How does a Rabbit Come out of a Top Hat? : Philosophy in a Magic Show

RabbitHatMagic (not the fictional kind) is something almost everyone enjoys which challenges the viewers with acts that seems impossible. Although it is a challenging and enjoyable task to guess how the magician do his or her tricks, some people seem to disregard them as just a bunch of acts that is used to trick people. The reason that made me choose the above title to this article is because it makes me remember one of the most interesting answers I’ve heard, to the question what is the task of a philosopher? It is from the book ‘Sophie’s World’ by ‘Jostein Gaarder’ It is,

“A white rabbit is pulled out of a top hat. Because it is an extremely large rabbit, the trick takes many billions of years. All mortals are born at the very tip of the rabbit’s fine hairs, where they are in a position to wonder at the impossibility of the trick. But as they grow older they work themselves ever deeper into the fur. And there they stay. They become so comfortable they never risk crawling back up the fragile hairs again. Only philosophers embark on this perilous expedition to the outermost reaches of language and existence. Some of them fall off, but others cling on desperately and yell at the people nestling deep in the snug softness, stuffing themselves with delicious food and drink.

“Ladies and gentlemen,” they yell, “we are floating in space!” But none of the people down there care.

So what makes a magic show challenging and interesting? Is it just the mysterious way that the magician plays out the act (with wired cloths and instruments)? Or is it the challenge or the puzzle that the magic tricks are presented to you? It doesn’t seem like that the people who watch a magic shown are really believing that there is something else other than a bunch trick. But they still enjoy it. Maybe magic show is a place where people genuinely feel that they do not know. It is true that there are many things that people don’t know. But most doesn’t care about them. But in magic, a situation is created where a set of observers is presented with a set of events that seemingly violates their reality. This makes the observers wonder how these events occur and make the create explanations. Most of all it makes them enjoy this process.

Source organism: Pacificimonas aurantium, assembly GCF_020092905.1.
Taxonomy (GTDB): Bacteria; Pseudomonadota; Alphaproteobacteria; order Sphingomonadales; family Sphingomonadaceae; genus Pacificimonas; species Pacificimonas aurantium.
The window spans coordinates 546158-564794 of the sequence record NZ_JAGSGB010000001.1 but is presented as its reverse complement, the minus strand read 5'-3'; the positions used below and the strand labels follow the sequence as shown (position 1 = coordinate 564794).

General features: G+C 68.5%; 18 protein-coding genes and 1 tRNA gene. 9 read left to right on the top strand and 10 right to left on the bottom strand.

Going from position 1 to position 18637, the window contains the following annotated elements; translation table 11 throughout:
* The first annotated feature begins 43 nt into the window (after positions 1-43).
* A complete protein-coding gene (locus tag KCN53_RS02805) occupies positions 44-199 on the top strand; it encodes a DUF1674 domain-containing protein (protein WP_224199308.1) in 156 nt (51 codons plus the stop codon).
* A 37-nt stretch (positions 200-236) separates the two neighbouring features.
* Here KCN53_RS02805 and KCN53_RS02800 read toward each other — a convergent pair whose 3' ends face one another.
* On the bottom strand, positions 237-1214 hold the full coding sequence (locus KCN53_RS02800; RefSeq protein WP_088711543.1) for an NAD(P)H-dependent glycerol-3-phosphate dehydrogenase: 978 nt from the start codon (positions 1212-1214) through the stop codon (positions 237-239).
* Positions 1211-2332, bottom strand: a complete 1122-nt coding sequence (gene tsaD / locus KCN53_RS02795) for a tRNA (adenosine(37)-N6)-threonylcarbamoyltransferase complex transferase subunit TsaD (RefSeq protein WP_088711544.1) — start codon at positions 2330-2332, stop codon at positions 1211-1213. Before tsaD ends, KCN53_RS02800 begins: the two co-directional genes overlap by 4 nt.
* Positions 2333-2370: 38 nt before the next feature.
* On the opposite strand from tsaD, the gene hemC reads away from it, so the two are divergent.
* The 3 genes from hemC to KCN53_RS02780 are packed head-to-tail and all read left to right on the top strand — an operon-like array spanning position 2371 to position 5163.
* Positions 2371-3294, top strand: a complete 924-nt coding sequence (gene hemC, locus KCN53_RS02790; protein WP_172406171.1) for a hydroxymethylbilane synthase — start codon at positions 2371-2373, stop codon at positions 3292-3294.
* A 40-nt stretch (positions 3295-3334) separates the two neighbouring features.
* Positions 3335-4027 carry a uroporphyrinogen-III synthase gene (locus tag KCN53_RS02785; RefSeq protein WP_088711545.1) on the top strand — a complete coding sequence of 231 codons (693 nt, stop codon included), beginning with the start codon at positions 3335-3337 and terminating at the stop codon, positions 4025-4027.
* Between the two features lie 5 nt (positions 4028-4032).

Reality for this article is defined as the world that one experiences, which depends on that particular person (his or her view of the world). Every one’s reality is maintained by a set of rules (or reoccurring patterns) which were constructed through direct observations or other type of learning (through various types of media, people, books, etc.) or maybe through reasoning and logic. For an example a person doesn’t need to study physics to see gravity (here, gravity means not the explanation in physics, but the simple phenomena that is “things fall down”). One can observe this phenomenon repeatedly and make him or herself a rule to explain similar observations in similar situations inductively (like the above mentioned simple rule “things fall down”). On the other hand, one can learn a scientific explanation of that phenomena and explain the world through that (this may not apply to gravity since one sees gravity repeatedly and get used to it before he or she learn the scientific explanation for it. But this may be applicable for some rarely seen phenomena). It is addressed as each one’s reality is because the way one sees the world and how one explains it (the rules) can be different from person to person. For an example, a child may marvel at something like a rainbow and won’t be able to explain it. But an adult can a have a set of rules to explain the phenomenon, may be a scientific explanation or at least just a rule that states “rainbows can happen”.